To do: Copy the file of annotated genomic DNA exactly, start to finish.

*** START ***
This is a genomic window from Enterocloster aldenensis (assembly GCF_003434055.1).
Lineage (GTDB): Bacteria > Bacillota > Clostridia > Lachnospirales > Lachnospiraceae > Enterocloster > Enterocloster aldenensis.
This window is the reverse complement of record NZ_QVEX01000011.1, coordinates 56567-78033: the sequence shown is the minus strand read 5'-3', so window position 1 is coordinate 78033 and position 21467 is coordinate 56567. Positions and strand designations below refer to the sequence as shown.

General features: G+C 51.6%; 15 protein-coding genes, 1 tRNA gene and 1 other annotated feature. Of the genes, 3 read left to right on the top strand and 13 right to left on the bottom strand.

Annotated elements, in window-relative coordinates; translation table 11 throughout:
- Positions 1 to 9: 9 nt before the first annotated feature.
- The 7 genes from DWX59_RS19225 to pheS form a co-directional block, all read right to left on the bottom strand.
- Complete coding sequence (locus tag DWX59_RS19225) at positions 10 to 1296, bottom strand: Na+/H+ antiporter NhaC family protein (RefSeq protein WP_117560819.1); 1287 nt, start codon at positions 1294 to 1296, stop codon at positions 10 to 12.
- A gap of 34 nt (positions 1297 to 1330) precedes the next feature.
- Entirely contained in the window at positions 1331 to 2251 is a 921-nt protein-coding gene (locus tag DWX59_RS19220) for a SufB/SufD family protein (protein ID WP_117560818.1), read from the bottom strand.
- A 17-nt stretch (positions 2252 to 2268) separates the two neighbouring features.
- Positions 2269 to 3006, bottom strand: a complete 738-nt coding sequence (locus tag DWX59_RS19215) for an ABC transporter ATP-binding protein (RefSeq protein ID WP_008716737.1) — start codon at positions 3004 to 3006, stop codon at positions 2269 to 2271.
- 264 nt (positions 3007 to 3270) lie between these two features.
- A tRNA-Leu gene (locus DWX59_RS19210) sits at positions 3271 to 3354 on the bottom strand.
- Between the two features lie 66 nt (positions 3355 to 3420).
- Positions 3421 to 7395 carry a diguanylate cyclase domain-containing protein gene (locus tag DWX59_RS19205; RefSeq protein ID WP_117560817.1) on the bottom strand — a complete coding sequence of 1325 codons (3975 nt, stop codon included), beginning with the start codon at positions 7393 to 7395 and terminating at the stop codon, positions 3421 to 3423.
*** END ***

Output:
This is a genomic window from Enterocloster aldenensis (assembly GCF_003434055.1).
Lineage (GTDB): Bacteria > Bacillota > Clostridia > Lachnospirales > Lachnospiraceae > Enterocloster > Enterocloster aldenensis.
This window is the reverse complement of record NZ_QVEX01000011.1, coordinates 56567-78033: the sequence shown is the minus strand read 5'-3', so window position 1 is coordinate 78033 and position 21467 is coordinate 56567. Positions and strand designations below refer to the sequence as shown.

General features: G+C 51.6%; 15 protein-coding genes, 1 tRNA gene and 1 other annotated feature. Of the genes, 3 read left to right on the top strand and 13 right to left on the bottom strand.

Annotated elements, in window-relative coordinates; translation table 11 throughout:
- Positions 1 to 9: 9 nt before the first annotated feature.
- The 7 genes from DWX59_RS19225 to pheS form a co-directional block, all read right to left on the bottom strand.
- Complete coding sequence (locus tag DWX59_RS19225) at positions 10 to 1296, bottom strand: Na+/H+ antiporter NhaC family protein (RefSeq protein WP_117560819.1); 1287 nt, start codon at positions 1294 to 1296, stop codon at positions 10 to 12.
- A gap of 34 nt (positions 1297 to 1330) precedes the next feature.
- Entirely contained in the window at positions 1331 to 2251 is a 921-nt protein-coding gene (locus tag DWX59_RS19220) for a SufB/SufD family protein (protein ID WP_117560818.1), read from the bottom strand.
- A 17-nt stretch (positions 2252 to 2268) separates the two neighbouring features.
- Positions 2269 to 3006, bottom strand: a complete 738-nt coding sequence (locus tag DWX59_RS19215) for an ABC transporter ATP-binding protein (RefSeq protein ID WP_008716737.1) — start codon at positions 3004 to 3006, stop codon at positions 2269 to 2271.
- 264 nt (positions 3007 to 3270) lie between these two features.
- A tRNA-Leu gene (locus DWX59_RS19210) sits at positions 3271 to 3354 on the bottom strand.
- Between the two features lie 66 nt (positions 3355 to 3420).
- Positions 3421 to 7395 carry a diguanylate cyclase domain-containing protein gene (locus tag DWX59_RS19205; RefSeq protein ID WP_117560817.1) on the bottom strand — a complete coding sequence of 1325 codons (3975 nt, stop codon included), beginning with the start codon at positions 7393 to 7395 and terminating at the stop codon, positions 3421 to 3423.